Speaks very much for the whole of Pakistan, not just Bahawalpur..

    what kind of lunatic made that comment

    literacy rates,industry,mills and graduates have all increased in Pakistan.Under the british , the land that now is pakistan was left undeveloped and much poorer than main regions of india.it had less colleges,less industry and less rail tracks than central india

    Pakistan has benefited enormously from independence the same cant be said for bihar,sikkim,assam and Indian occupied Kashmir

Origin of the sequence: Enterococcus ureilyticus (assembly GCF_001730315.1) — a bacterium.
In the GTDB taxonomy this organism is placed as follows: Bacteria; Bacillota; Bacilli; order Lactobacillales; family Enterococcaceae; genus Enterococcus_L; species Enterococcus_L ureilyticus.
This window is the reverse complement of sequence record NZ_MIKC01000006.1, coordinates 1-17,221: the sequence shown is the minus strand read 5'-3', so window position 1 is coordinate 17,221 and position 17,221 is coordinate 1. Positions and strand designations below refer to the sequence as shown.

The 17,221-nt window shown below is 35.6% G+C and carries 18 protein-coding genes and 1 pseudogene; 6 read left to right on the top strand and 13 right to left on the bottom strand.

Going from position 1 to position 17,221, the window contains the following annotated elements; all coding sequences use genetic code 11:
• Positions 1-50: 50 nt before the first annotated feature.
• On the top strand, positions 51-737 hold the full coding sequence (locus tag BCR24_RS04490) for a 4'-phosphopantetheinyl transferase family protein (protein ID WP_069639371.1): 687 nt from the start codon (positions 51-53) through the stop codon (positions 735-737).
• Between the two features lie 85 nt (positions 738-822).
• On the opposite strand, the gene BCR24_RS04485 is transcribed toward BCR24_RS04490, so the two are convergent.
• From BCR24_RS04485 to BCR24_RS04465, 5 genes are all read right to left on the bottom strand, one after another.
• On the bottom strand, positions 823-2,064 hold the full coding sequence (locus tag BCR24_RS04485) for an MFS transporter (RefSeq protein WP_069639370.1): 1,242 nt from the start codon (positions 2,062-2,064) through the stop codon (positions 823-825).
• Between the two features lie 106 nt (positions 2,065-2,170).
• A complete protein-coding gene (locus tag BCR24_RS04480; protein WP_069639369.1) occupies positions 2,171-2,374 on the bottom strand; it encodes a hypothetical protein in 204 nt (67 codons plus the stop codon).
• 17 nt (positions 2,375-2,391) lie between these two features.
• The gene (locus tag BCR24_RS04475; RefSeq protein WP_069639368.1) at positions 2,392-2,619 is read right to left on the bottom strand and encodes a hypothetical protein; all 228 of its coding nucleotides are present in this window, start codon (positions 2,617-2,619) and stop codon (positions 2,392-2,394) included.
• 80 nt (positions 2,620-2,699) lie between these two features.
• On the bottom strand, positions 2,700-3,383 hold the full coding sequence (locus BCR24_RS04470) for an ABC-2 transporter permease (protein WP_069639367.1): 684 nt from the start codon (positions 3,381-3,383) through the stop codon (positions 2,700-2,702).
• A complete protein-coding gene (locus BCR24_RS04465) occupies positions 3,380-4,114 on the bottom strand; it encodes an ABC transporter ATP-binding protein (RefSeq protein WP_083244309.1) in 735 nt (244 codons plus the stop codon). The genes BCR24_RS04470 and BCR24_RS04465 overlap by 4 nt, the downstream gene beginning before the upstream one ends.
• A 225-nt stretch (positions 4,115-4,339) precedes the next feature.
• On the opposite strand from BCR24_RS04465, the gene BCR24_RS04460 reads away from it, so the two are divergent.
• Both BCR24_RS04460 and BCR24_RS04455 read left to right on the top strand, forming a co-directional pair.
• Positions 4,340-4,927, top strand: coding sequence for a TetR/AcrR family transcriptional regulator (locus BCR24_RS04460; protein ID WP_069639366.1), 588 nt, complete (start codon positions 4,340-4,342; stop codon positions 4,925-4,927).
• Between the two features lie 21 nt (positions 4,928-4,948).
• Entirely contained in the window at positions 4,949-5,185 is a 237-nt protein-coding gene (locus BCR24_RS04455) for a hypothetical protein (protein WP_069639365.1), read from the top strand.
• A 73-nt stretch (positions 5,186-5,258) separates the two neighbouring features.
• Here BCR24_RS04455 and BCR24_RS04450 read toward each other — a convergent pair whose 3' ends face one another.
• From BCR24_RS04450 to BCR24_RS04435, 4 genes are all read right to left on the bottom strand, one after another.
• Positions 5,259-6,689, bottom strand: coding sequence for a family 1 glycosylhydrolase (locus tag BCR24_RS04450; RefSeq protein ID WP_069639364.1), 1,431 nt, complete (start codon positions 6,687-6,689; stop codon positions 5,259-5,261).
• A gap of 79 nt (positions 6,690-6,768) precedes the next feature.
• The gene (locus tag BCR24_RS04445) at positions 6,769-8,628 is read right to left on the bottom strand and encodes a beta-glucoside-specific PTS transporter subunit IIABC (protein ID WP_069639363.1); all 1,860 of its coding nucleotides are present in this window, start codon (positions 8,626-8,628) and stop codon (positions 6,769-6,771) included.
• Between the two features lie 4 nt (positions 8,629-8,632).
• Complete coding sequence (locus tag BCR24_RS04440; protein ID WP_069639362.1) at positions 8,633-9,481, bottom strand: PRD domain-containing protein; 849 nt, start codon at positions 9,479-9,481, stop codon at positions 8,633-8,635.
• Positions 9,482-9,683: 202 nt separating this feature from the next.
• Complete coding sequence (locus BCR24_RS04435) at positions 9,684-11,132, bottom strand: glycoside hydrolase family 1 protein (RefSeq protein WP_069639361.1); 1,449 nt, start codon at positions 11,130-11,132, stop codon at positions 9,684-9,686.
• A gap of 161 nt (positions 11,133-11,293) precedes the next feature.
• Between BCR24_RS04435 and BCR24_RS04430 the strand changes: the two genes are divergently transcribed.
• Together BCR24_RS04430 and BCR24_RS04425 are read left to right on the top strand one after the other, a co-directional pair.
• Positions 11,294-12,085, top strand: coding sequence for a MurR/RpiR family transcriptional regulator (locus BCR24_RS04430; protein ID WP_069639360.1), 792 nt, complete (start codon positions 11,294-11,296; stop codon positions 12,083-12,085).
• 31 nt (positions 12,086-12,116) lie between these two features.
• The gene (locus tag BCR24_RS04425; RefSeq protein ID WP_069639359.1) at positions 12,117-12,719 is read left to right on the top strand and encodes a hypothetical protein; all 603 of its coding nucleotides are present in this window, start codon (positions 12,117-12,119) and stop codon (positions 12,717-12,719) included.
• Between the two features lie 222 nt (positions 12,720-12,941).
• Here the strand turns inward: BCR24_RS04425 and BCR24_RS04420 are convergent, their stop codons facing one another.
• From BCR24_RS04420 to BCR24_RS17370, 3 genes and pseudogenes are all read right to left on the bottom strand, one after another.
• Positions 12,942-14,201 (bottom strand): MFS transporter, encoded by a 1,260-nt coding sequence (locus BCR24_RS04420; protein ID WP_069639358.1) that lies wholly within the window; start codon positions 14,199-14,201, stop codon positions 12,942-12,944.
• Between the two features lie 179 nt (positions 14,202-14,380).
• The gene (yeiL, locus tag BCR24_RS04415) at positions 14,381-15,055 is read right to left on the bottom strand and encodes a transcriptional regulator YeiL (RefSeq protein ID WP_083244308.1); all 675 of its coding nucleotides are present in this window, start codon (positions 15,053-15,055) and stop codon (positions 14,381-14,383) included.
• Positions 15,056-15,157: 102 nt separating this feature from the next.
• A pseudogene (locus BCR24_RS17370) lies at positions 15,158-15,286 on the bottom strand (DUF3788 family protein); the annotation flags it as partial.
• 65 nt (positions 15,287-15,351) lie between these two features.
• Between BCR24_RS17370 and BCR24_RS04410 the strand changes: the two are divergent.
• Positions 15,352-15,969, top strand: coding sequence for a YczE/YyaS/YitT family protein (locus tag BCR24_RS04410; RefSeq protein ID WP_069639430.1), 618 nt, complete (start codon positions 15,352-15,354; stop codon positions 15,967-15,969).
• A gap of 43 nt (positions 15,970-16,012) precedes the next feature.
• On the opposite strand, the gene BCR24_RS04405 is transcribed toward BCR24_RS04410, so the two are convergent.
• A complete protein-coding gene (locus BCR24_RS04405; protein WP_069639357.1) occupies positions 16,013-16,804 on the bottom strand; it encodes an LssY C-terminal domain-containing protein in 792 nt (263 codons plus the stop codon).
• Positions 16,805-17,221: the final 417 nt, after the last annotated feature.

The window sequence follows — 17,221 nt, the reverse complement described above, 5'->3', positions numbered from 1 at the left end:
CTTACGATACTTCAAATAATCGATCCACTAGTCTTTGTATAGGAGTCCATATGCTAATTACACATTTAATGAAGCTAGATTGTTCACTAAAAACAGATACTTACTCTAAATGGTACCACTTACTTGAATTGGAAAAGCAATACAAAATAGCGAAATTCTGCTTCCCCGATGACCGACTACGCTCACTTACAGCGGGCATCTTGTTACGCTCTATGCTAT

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  9. The basis for the demand of the populace of our very important region is legitimate...i REALLY WANT TO PLAY MY ROLE TO SUPPORT THIS MOVEMENT.

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  10. ur last sentence really makes sentimental......nd my wish to...